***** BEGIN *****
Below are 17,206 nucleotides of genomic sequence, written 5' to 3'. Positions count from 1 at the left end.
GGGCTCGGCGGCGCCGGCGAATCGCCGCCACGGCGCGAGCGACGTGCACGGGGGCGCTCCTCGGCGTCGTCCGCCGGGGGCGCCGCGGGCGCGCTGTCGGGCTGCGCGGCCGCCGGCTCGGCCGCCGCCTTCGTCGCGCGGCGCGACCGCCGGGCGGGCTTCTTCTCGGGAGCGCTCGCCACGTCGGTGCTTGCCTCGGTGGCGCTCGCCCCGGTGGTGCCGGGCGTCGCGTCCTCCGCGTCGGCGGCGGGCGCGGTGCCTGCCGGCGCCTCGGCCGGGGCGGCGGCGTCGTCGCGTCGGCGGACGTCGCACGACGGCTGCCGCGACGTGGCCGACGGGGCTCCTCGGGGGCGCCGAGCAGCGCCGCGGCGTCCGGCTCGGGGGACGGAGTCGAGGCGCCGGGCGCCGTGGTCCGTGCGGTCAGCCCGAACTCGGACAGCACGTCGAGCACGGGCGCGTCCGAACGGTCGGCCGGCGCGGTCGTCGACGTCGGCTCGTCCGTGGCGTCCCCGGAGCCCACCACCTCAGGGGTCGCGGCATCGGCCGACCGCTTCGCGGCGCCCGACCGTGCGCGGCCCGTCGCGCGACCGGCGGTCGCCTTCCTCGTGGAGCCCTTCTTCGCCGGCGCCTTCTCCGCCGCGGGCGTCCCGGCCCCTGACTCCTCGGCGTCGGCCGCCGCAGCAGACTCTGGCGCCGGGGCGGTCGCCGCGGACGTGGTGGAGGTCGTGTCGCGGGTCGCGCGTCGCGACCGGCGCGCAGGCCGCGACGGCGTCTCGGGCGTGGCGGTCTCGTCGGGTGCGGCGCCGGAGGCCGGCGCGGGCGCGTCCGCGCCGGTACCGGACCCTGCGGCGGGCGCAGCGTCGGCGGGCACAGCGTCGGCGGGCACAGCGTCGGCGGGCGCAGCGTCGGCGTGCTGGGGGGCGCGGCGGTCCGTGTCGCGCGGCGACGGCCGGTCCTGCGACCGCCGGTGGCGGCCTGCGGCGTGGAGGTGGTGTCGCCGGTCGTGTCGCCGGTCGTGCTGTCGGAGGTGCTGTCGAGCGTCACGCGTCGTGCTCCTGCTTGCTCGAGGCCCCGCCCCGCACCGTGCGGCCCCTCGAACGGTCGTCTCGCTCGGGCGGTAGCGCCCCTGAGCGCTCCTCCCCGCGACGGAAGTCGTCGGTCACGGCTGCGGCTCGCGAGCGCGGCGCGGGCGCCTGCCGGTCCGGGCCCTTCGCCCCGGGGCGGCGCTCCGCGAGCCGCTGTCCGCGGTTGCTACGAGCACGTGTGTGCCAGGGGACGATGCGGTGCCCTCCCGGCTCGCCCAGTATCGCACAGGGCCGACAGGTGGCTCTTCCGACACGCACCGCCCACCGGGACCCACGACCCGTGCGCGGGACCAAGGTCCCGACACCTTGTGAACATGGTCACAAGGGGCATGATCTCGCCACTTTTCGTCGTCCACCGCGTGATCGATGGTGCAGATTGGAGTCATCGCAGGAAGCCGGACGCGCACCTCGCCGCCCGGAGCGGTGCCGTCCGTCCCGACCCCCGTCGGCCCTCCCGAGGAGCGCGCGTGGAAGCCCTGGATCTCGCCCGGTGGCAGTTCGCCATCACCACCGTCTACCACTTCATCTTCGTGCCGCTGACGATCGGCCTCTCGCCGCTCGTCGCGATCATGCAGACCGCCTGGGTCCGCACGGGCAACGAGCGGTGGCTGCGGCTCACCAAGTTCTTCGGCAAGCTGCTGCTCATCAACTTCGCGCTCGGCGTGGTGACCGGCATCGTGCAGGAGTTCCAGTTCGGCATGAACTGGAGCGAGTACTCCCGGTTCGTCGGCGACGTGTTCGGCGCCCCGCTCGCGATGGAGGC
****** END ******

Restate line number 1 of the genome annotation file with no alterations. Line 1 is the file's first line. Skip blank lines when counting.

Below are 17,206 nucleotides of genomic sequence, written 5' to 3'. Positions count from 1 at the left end.